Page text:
Effective comedy in a horror movie can lighten the mood and, by contrast, make the horror elements all the more potent. Sounds simple enough and people have been saying this forever. Funny thing is, it’s really hard to do well. For every genuinely amusing moment in a horror movie, I’m pretty sure I’ve found at least 100 others that fall flat. Most often, the best laughs are inadvertent. This isn’t to say that I get off on laughing derisively at these movies. The majority of these pages are filled with subtle nuances that may not have been intentional but, for one reason or another, have tickled my funny bone.
I love not being able to tell if a filmmaker meant to do something hilarious and today’s addition is an example of that. Here’s how it happened:
After being shot several times at the end of the first film, Michael Myers is skulking around some backyards. He slinks into a house with two elderly people. The man is asleep in front of a television and the woman is cutting slices off of a hunk of ham with a large kitchen knife. Michael sneaks in, takes the knife, and smears some blood on the cutting board for good measure. The old lady (Mrs. Elrod) reaches for the knife and finds the blood instead; she screams. Nothing too notable so far.
We then cut to a teenage neighbor, Alice, chatting on the phone. The aforementioned scream is loud enough to be heard next door and through the phone. Alice goes outside to make sure everything is okay, but she doesn’t put too much effort into it. She just sort of hollers over but doesn’t seem too bothered when she receives no response.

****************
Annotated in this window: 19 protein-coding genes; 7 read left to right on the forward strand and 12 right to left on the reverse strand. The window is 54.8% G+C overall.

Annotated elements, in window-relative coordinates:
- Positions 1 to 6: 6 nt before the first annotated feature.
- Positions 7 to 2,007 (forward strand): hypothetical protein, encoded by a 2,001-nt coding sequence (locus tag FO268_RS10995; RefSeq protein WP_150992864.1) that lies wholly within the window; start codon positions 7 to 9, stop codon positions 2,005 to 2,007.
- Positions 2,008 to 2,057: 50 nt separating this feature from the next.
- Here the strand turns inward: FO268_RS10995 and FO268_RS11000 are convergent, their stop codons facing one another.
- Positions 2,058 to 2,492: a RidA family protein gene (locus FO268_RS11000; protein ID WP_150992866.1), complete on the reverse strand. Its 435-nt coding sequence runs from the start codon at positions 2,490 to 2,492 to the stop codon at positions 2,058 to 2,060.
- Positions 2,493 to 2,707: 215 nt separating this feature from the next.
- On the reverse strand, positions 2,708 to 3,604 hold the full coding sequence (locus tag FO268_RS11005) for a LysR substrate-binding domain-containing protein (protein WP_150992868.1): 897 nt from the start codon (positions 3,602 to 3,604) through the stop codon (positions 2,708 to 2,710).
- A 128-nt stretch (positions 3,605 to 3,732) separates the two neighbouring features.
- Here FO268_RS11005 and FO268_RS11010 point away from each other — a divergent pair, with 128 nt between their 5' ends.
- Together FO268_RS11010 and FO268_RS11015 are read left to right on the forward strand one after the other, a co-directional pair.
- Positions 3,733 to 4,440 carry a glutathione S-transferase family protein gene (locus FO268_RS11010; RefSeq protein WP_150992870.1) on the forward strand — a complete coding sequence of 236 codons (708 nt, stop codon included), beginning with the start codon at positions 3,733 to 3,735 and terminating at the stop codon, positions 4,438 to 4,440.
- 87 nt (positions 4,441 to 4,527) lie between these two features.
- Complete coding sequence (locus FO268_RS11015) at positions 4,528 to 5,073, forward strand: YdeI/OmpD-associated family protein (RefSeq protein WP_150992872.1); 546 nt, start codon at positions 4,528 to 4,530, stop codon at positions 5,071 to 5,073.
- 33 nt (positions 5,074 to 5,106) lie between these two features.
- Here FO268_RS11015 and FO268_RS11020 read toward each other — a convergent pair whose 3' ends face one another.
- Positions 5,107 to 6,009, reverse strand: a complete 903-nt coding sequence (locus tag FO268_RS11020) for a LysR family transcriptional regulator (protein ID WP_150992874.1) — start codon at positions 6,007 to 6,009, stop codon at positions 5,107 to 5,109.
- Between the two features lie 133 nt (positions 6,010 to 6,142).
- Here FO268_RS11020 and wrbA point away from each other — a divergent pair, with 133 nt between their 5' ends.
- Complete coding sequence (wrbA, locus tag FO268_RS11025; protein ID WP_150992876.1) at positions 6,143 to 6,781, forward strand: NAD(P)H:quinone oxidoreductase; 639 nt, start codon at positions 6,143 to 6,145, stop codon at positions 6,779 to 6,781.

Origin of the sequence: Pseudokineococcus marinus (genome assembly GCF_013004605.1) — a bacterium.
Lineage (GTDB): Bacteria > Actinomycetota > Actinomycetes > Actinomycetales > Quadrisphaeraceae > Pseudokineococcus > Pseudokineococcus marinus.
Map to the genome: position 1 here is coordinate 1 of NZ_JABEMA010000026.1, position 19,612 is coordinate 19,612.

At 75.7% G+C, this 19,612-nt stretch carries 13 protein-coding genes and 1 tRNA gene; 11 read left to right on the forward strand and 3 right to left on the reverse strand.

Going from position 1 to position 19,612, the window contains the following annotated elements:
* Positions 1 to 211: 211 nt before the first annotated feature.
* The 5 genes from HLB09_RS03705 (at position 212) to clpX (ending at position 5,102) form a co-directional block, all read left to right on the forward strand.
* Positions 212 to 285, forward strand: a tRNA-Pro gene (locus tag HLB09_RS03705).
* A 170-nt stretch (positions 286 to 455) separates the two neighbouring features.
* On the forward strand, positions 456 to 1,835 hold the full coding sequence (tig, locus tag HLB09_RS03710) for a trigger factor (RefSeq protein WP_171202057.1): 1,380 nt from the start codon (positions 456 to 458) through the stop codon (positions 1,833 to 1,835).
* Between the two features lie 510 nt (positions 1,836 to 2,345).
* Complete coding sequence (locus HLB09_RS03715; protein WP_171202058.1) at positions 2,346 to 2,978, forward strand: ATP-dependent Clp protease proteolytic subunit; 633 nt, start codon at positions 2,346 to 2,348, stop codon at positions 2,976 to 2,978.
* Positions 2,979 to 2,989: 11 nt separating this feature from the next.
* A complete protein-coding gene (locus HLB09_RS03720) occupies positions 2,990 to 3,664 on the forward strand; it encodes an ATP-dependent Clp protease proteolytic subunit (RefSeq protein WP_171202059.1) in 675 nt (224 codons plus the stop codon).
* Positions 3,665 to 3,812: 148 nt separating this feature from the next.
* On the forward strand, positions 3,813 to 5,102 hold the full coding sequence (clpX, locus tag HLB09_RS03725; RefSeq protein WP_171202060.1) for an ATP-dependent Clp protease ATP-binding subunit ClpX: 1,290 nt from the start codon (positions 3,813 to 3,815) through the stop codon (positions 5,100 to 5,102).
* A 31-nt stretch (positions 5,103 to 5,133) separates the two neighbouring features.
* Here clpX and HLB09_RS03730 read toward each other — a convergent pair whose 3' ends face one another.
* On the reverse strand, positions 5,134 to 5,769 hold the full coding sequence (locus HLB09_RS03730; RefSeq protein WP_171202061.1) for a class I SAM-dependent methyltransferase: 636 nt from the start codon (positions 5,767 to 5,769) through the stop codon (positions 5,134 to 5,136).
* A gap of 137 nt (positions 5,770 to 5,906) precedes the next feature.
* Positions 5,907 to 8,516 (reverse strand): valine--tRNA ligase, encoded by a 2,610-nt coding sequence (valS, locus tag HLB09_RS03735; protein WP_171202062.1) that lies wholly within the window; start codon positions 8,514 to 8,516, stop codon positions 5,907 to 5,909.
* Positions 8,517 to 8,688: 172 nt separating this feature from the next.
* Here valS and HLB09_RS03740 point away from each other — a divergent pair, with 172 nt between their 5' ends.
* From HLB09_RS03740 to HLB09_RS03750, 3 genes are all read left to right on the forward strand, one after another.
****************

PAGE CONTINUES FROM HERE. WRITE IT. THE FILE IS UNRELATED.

Her reasoning is sound enough:
There was someone screaming next door…Yeah, Mr. and Mrs. Elrod. His wife’s always picking on him. He probably got angry and decided to start beating her…Big deal!
Alice is so nonchalant about the whole thing – hmmm, he beats her or he doesn’t beat her…
It’s a quote and delivery like this that make me realize the huge differences between movies made now and movies made then Political correctness was in an entirely different place in the early 80s than it is in 2015. It’s easy to see in crazy clips where Bugs Bunny pretends to be a slave and begs Yosemite Sam not to beat him:
But clips like this one in Halloween II don’t raise red flags as quickly as old racist children’s cartoons do. Perhaps it’s because it’s an R rated movie to begin with or maybe it has more to do with the blase delivery. Whatever the reason, I watched this movie regularly for years before I picked up that there was anything even unusual about a line like that. It’s interesting to note how the climate of political correctness has changed even within my lifetime.
I usually pick moments that amuse me for this collection. This is no exception. That’s not to say that I think domestic violence is funny but this line cracks me precisely because of how not funny domestic violence is. I hope that makes as much sense in print as it does in my head.
It should be noted that Michael does kill Alice here. This seems a little out of character as Michael usually has a bit more focus – he doesn’t often kill people that aren’t either his target or somehow getting in between him and his target. He doesn’t even attempt to kill the Elrods – and that would have at least made some sense as he wouldn’t want them making a ruckus over the missing knife. He went completely out of his way to kill Alice for no discernible reason. He watched this despicable conversation and decided domestic violence was no laughing matter.